On Tuesday, Utah will become the first state in the US to have a “free-range” parenting law. Victoria Oldridge takes a look at how the law came to be and the debate over what’s an appropriate amount of freedom for children.
When Alexander Meitiv dropped his two children – 10 and six – off at a local park near their Maryland home to play for the afternoon in late 2014, he was not expecting the firestorm that would follow. A bystander called 911 after noticing the children walking home by themselves. Police stopped them and brought them back to the Meitivs’ home.
Shortly after, the family was visited by Child Protective Services (CPS). Danielle Meitiv says they were threatened with arrest and removal of their children.
Months later, the Meitivs allowed their children to play at another park they’d been to “dozens of times” – but didn’t come home by their curfew. It was only after the family called emergency services that they learned their children had been taken by police to CPS.
“They have the power to snatch our children from under our noses,” Danielle Meitiv says. “That’s when I decided to take the story public.”
Both charges against the Meitivs were eventually dropped and policy changes were made in their local county, but the experience galvanised Danielle to run for local office. In her campaign material she describes herself as a “free-range mom”.
But “there’s no such thing as ‘free range’ parenting,” she says. “This is normal parenting.”
Cases like the Meitivs – and the debate they spurred about safety and independence for children – have led to the first “free-range” parenting law in the US.
On Tuesday, the Utah law will come into effect. It changes the state’s definition of neglect to allow children of “sufficient age and maturity” to engage in independent activities like walking to and from school.
The bill’s sponsor, State Senator Lincoln Fillmore, says the measure was inspired in part by a hope his own children “grow up learning how to be responsible for themselves”.
Filmore confesses he doesn’t yet know if he’s a “free range” parent (his children are all under four years old), but that’s not the point.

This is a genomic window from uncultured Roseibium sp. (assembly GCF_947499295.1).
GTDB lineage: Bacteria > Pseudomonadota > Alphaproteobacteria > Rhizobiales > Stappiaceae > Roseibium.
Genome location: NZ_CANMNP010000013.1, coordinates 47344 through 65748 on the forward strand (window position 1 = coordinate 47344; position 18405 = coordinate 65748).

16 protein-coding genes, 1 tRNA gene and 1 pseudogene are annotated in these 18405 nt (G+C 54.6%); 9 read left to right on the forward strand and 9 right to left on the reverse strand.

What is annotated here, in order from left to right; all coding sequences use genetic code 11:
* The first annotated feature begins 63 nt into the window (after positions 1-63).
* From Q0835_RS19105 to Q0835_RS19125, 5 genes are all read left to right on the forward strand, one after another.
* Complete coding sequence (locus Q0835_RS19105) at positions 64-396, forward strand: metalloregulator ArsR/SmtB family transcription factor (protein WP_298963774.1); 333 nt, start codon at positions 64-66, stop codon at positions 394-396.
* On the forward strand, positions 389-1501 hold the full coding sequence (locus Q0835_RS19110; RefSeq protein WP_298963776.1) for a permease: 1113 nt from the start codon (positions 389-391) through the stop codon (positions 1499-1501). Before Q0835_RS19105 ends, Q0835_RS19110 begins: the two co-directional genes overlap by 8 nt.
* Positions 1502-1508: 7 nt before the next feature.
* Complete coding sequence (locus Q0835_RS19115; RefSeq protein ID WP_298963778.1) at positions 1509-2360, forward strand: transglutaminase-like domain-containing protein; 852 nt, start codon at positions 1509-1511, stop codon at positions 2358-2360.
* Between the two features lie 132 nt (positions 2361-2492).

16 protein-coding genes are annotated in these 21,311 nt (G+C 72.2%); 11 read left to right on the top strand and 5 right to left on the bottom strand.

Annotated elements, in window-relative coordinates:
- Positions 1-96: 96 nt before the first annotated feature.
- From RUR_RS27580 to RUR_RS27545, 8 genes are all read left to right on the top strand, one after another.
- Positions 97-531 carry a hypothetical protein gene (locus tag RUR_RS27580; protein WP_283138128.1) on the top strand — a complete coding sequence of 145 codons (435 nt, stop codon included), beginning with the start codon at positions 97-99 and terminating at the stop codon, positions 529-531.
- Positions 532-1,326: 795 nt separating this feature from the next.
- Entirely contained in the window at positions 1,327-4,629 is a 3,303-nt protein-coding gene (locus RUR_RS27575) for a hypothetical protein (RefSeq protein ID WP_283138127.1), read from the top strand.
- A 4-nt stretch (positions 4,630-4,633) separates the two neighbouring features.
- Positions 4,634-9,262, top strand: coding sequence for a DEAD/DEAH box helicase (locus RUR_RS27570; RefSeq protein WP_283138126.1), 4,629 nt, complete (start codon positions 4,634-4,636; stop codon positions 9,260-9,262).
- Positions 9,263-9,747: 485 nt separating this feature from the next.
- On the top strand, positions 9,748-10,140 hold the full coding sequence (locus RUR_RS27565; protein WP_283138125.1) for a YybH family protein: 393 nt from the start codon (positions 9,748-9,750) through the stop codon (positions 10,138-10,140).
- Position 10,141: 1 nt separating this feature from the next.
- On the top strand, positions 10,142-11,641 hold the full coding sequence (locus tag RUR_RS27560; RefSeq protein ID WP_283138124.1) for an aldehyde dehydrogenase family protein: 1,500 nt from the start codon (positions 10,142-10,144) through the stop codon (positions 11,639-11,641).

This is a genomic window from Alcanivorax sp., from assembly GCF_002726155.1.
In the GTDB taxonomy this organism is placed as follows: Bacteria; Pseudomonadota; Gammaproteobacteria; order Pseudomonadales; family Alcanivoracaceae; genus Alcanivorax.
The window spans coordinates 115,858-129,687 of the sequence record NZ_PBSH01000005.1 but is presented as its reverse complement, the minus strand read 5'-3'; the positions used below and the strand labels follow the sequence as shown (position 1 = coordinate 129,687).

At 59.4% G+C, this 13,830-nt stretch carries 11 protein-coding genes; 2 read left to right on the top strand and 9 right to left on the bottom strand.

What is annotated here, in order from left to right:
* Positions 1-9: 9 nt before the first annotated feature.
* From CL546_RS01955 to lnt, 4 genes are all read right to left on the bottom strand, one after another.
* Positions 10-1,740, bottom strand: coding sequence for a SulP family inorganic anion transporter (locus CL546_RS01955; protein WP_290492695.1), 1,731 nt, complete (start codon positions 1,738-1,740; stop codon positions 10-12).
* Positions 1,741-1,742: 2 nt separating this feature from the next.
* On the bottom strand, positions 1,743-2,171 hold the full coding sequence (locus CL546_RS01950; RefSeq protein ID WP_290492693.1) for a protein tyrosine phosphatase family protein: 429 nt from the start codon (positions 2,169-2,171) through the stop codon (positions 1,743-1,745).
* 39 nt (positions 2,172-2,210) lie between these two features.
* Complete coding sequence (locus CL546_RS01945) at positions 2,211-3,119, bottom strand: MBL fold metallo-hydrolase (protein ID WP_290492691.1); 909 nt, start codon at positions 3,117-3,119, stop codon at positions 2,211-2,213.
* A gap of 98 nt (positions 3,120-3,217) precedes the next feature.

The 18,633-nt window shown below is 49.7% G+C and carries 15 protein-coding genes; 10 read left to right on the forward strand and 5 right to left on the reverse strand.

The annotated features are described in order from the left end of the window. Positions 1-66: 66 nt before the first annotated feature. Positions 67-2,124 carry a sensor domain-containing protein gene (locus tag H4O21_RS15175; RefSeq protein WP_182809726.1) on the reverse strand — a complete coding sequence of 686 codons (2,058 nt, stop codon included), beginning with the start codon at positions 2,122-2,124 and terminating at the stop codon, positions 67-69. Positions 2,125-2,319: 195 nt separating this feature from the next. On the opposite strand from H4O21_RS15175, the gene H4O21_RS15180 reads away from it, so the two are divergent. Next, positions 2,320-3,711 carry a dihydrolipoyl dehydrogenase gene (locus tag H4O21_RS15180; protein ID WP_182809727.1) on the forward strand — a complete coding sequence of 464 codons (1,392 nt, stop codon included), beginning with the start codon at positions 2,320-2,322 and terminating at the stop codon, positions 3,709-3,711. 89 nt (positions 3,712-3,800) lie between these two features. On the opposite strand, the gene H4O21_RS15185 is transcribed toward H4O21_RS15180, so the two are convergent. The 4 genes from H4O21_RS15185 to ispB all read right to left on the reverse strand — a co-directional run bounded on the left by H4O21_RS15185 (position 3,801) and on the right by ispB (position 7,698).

“My law is not an attempt to say that this method of parenting is better than another method; we’re not making that judgement in law,” he says.
“We’re simply saying that for parents who do choose to give their kids some independence, there’s protection in the law for you doing so.”
While Filmore wasn’t aware of any similar incidents in Utah, he says he wanted to be proactive about preventing parents from facing punishment for allowing their kids to do “all the things I did when I was a kid”.
“Even though Utah’s law was basically the same as the rest of the other states in that we say that neglect is illegal, we don’t give guidance about what neglect really is.” Filmore says. “We leave it to government agencies to interpret what neglect is.”
One of the first mums to advocate “Free Range” parenting, Lenore Skenazy, believes allowing children to be unsupervised at times will help them become more effective adults.
She said she first realised there was a disconnect between what parents want and what they actually do when she was brought on a popular US morning programme to discuss a viral blog post about allowing her nine-year-old son ride the subway alone.
The staff of the programme all remembered having similar freedoms as children, but confessed they wouldn’t allow their own children to do the same.
“We’re being hypocrites because we’re coming to the erroneous conclusion that any time a child is unsupervised they’re automatically in danger and it’s not true,” she says.
So what’s changed? “Parents’ perception of how dangerous the world is has changed over the years,” says Dr Gail Saltz, a professor of psychology at New York Presbyterian Hospital.
Parental anxiety, Saltz says, is inflamed by a global, always-on news cycle, as well as increased connectivity on social media platforms, which recycles “over and over again” kidnappings, rape and other threatening incidents.
While violent crime has dropped sharply in the US in the past 25 years, Americans generally perceive crime rates are continuing to climb, according to a recent survey by Pew Research Center.
Saltz also says present-day parenting is less communal than it used to be and has turned into a “competitive sport” for many. This results in parents’ tendency to “helicopter” their children more often, Saltz says, to appear as though they’re “winning” against their peers.
Researcher David Finkelhor, who heads up the Crimes Against Children Research Center, cautions lawmakers against jumping on the “Free Range” bandwagon, urging them to assess the broader picture before passing widespread legislation based on a few known cases.
“A key presumption of the Utah law is that police and CPS are investigating and charging parents for allowing their kids to navigate public spaces on their own,” he says.
“We have over 1,000 neglect fatalities every year from kids left unsupervised around drugs, loaded guns and parked cars and in many cases neighbours or bystanders were concerned but failed to act.”
Finkelhor believes the focus should be on better training for child protective services.
“The important thing is that when the police or CPS come to check-up, that they are able to distinguish, quickly, the worrisome situations from the false alarms.
“This is a problem better handled by training than legislation.”
Whether other states will follow Utah’s “free range” parenting precedent remains to be seen, however. Arkansas has already rejected a similar measure.
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